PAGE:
Normally, time passes.
In most cases, a city evolves as the generations follow each other, the next leaving their mark on top of the previous.
Sometimes a city is abandoned, as history has shown us countless times. The elements then get their chance to mould what is left, gradually stripping away what was made by man and covering it with nature.
And this is why Pompeii is so special. Frozen in time, it neither evolved nor was abandoned. What it was in 79 AD is what it also became. Except, of course, without life.
Is a city still a city if it has no life? Is a city defined by the buildings and the urban layout or is it defined by the people who move throughout hit?
When Mount Vesuvius erupted, did it preserve Pompeii or did it destroy it? I wonder whether it can do both.
The story of Pompeii
As I walk through the streets of Pompeii, almost 2000 years after the eruption of Mount Vesuvius, I think about this question.
Visiting Pompeii is certainly a remarkable experience and a must-do trip from Naples. I’ve been to a lot of ancient sites in my travels, a lot of ruins, but this is different. Never before has something that’s been struck by such disaster felt so complete.
In the time before the eruption, in the first century AD, Pompeii was a thriving city. It had more than 10,000 inhabitants and it was a wealthy centre because of the fertile agricultural land around it.
As we know, the volcano that gives the rich land takes away with the other hand. Despite earthquakes and tremors in the years leading up to the major eruption, many people didn’t move away. On 24 August in 79 AD, those who remained were suffocated by toxic gases and buried under metres of volcanic ash.
It’s this ash that I can thank for what what I am seeing today. It protected Pompeii from the moisture and the air that would normally damage a city. The ancient city stayed underground, preserved for centuries, until it was rediscovered in 1599 and then excavated properly for the first time from 1748.
Imagine what opening that time capsule for the first time must have been like.
A Pompeii visit
In some ways, we can imagine what it was like to find Pompeii. Pompeii may be one of the most popular tourist sites in Italy but your first visit always makes you feel like an explorer. Discovering Pompeii by walking through the entrance gates can have the same emotional effect as discovering it by digging down into the ground.
Either way, it is equal parts exhilarating and overwhelming.
Remember, Pompeii is a city and it is spread out over an enormous area. It can take a long time to walk through and see it. Even with a tour of Pompeii, it’s unlikely you will be able to see everything properly in just one visit
There are the highlights – the amphitheatre, the basilica, the temples, and the fora.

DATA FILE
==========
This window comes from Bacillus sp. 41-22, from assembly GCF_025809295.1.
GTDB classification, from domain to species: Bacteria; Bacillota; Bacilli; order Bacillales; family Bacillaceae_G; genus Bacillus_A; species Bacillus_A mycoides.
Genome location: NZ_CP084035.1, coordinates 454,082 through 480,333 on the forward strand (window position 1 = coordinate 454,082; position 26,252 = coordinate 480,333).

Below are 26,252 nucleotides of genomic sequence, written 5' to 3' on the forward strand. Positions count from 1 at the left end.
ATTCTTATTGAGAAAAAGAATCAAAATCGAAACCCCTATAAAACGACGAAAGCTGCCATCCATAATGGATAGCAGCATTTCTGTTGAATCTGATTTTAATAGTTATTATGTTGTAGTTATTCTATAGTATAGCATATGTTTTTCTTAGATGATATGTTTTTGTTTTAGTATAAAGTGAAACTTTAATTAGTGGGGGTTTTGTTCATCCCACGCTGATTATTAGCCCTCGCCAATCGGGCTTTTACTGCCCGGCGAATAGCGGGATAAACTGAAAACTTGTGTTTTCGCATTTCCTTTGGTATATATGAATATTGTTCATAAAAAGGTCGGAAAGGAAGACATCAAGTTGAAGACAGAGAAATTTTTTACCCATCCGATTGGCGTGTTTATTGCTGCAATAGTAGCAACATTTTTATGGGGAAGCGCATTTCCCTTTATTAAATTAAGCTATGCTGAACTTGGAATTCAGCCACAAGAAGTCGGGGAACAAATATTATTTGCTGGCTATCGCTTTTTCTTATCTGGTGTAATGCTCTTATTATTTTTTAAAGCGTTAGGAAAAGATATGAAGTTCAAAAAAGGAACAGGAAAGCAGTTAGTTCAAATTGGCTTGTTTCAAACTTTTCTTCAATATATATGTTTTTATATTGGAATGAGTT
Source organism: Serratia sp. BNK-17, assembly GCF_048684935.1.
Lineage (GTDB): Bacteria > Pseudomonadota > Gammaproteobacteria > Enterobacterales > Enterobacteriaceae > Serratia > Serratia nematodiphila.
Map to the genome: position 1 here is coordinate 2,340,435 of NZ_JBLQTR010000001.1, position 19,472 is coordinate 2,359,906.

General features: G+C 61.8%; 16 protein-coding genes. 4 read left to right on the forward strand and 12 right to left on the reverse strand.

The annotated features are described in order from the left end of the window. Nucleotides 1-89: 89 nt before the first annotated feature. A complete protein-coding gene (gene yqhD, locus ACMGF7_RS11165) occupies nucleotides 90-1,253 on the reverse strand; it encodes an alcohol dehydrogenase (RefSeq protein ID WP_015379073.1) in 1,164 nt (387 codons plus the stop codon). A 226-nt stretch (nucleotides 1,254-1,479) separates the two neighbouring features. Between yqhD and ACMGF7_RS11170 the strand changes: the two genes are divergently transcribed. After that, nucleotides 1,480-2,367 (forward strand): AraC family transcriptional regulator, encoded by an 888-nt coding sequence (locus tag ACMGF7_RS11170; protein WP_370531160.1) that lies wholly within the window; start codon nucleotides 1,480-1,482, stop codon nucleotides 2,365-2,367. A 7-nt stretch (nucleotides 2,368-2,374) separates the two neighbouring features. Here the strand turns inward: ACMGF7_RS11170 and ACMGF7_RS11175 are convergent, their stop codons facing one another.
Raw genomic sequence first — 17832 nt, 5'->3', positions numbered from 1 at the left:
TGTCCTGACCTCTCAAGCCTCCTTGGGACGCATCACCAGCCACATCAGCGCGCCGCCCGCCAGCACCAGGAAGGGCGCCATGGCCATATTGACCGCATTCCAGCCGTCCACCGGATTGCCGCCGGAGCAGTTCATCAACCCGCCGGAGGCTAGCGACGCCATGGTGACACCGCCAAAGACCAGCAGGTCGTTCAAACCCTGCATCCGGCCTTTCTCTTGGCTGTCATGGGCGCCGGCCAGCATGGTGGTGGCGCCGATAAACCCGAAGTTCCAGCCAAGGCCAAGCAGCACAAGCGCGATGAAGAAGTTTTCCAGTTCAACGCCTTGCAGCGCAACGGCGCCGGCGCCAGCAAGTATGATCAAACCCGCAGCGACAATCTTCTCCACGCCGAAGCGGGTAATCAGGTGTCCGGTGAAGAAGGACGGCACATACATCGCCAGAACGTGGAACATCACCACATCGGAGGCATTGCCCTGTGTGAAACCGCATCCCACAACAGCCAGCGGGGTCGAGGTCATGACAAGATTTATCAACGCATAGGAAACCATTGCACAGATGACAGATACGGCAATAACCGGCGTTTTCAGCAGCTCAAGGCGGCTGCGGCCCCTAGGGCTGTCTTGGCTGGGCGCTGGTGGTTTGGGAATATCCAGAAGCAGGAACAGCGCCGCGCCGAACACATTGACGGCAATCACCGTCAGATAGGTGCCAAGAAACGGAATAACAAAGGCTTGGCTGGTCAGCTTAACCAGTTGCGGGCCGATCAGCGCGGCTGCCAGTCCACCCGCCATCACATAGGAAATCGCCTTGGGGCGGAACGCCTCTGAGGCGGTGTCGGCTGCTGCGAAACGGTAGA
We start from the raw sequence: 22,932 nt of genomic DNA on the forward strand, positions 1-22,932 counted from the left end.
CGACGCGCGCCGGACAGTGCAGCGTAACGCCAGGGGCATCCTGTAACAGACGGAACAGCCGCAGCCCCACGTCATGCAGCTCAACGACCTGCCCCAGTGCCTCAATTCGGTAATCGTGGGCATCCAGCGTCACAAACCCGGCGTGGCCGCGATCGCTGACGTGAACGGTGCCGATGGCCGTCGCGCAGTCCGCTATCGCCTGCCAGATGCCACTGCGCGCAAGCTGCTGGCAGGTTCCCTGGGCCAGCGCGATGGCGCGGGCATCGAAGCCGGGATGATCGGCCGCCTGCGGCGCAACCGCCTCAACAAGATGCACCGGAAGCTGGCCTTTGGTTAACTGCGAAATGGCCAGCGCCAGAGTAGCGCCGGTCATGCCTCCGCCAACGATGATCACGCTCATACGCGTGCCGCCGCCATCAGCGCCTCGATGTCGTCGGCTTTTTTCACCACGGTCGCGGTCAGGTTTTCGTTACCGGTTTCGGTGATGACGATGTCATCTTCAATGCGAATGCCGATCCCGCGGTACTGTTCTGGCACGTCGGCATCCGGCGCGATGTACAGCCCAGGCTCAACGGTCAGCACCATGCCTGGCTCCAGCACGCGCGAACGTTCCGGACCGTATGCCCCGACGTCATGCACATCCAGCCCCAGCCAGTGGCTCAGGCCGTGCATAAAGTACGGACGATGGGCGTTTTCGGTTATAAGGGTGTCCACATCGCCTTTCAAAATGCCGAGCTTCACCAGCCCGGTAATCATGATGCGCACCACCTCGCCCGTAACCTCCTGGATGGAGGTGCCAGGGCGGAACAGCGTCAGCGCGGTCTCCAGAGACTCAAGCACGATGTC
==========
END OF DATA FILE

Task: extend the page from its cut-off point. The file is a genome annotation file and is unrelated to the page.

There are the dozens of houses that have been restored to much of their former glory and are worth exploring.
And then there is just the general layout of the city, filled with intersections offering new opportunities, and streets that must be traversed to see the best sights in Pompeii.
Self guided Pompeii tour
There is certainly an argument for taking a guided tour of Pompeii to really get the most out of your visit. I’ll come to that in a moment, because I first want to talk about a self guided Pompeii tour.
When you buy an entrance ticket for Pompeii, you’ll be given a map and you can also ask for a 150-page booklet with detailed information about the highlighted locations (you can see the map online here and read the booklet online here).
These will help you understand more about the site and give you a lot of the history and details you need to interpret what you’re seeing. But it still helps to know where you’re going.
Map of Pompeii
To assist with your visit to Pompeii, I have put together this map with my suggested itinerary. If you’re going to do a self guided tour of Pompeii, I hope you’ll find it useful.
But before starting, it’s important to know that there are two main entrances to Pompeii. There’s the Porta Marina entrance (and adjacent Piazza Esedra) at the southwest of the site, and the Piazza Anfiteatro entrance at the southeast of the site.
Porta Marina is the main entrance and it’s where you can get an audioguide. It’s also closest to the main attractions in Pompeii. However, this makes it much busier and the queues for tickets can be long during busy periods.
I would actually recommend using the other entrance at Piazza Anfiteatro. It’s much quieter and you’ll get in faster. Also, it is close to the Trenitalia station Pompeii which is a much nicer way to travel than the Circumvesuviana line (I’ll explain more about that soon too).
So you’ll see in this map of Pompeii, that the suggested route begins at Piazza Anfiteatro and loops around. If you prefer, you could start at the other entrance and do the loop anyway.
You will go past lots of things on this route and, depending on how many you stop at along the way, it will take you between three and five hours (just doing the walk alone at a brisk pace would take at least one hour).
There’s much more to see than I can tell you about, but I wanted to make mention of some of the highlights to check out as you go along. I have marked them on the map.
This large gymnasium is a square with sides of 140 metres each. It is from the 1st century AD and would have been used for training young people, physically and mentally. It has an exhibition in one of the porticos of frescoes from a building discovered near Pompeii.
The amphitheatre is quite significant because it is the oldest among those known in the Roman world. The stands could hold up to 20,000 people, who would have come to watch all sorts of violent shows. It is on the outskirts of the city to help with the flow of the crowds.
House of Venus in the Shell